Max Venable Fills In Where Needed : Playing for Washington, He Helps Struggling Angels
At last, you didn’t need a closed fist to count the number of hits and heroes at an Angel game.
In fact, you needed all 10 digits and then some Tuesday evening as every Angel starter chipped in at least one hit, going through Milwaukee Brewer pitching like a slice-and-dice machine.
Chili Davis had a home run, as did Brian Downing. Kent Anderson contributed a pair of hits. Devon White, Johnny Ray, Wally Joyner, Lance Parrish and Jack Howell all checked out with assorted singles and doubles.
Eight runs and three-plus hours later, the Angels had their first win in their last six tries. All in all, a night to remember.
What they might want to do is send a special note of thanks to understudy outfielder Max Venable, who took care of business while Claudell Washington continued to take care of personal matters.
Venable did everything he was asked to do Tuesday, which was play right field without incident and add what he could to an Angel offense that recently has lacked punch.
How does a run-scoring double sound? Or how about an RBI single an inning later?
As for fielding--no problem. Except for a couple of fly balls and grounders his way, Venable spent most of the night watching the Brewers struggle for runs.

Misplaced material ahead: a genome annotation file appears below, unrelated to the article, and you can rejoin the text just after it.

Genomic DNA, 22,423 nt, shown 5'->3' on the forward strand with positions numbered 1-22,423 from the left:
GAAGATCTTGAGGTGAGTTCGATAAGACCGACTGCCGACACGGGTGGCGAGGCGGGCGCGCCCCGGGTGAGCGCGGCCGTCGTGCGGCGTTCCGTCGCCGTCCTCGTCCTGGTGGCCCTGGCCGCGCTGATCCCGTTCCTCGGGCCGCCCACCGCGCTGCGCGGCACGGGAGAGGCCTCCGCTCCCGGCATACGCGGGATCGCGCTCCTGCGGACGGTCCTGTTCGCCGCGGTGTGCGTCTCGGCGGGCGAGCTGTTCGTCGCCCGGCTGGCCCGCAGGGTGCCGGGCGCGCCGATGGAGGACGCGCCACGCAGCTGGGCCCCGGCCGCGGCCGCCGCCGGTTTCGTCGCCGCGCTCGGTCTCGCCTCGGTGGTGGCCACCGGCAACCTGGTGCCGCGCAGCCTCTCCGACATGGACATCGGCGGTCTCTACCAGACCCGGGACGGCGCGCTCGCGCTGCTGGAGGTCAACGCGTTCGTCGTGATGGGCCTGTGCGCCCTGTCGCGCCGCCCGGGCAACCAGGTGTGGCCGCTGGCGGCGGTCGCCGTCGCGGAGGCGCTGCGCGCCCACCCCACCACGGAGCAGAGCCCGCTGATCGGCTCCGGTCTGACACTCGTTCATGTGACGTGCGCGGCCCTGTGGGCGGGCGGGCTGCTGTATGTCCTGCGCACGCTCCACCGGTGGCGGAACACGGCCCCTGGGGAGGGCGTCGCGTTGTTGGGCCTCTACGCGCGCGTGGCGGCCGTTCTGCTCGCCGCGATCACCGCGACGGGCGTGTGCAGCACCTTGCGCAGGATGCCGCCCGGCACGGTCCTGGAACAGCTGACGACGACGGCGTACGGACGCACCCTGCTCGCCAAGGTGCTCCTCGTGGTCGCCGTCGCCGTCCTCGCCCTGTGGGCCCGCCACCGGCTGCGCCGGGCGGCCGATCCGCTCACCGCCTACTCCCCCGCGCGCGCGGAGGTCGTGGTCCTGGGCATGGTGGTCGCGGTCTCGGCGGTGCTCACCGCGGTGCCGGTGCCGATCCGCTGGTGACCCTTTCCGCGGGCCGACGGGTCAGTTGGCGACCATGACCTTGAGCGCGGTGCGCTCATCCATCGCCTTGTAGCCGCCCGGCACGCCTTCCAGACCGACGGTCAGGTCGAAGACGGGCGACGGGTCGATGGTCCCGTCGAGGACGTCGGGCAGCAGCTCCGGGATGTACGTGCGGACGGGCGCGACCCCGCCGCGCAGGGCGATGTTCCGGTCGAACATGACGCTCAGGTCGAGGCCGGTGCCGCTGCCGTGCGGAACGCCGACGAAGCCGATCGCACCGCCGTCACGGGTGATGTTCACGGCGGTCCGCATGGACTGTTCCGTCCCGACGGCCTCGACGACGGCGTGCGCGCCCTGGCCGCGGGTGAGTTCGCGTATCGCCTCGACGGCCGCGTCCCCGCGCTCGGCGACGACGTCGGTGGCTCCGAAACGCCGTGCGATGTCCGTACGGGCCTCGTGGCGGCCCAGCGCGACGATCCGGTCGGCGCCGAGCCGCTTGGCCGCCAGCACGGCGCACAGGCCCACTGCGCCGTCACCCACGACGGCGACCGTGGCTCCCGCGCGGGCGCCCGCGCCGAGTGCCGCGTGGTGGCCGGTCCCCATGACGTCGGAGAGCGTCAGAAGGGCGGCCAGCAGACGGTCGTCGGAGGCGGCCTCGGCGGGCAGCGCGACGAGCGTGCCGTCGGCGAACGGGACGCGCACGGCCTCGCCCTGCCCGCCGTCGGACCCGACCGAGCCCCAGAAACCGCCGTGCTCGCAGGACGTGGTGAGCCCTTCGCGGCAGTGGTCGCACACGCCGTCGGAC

Of course, it beats his probable vantage point had Washington returned to the lineup Tuesday: the dugout.
Instead, Venable was out and about, helping the Angels end a nasty losing streak and keeping them within viewing distance of the AL West-leading Oakland Athletics. Not bad for someone who didn’t even play baseball last year, who began the 1989 season in Edmonton with a minimal chance of ever seeing the lights of Anaheim Stadium.
But there he was--again--providing a pair of timely hits when the Angels needed them most, which is to say, early.
It was Venable who hit the double that cut a third-inning 2-0 Brewer lead in half. Minutes later he was crossing the plate, courtesy of a Davis homer.
The next inning, Venable lined a single to left, which scored Anderson from second. The Angels never were required to look back after that, what with those three runs in the third, two runs in the fourth, two runs in the fifth and one run in the sixth.
This is Venable’s second stay with the Angels this year. Back in mid-July, he was called up to keep Washington’s place in the lineup warm as Washington tended to an illness in the family. During his brief six-day appearance, Venable, 32, did himself proud. He collected 10 hits in just 18 at-bats. You hardly knew Washington was absent.
The Angels remembered. When it came time to expand their roster on Sept. 1, they plucked Venable from the triple-A Edmonton team once more. In return, Venable provided those two RBIs Tuesday. It was the least he could do.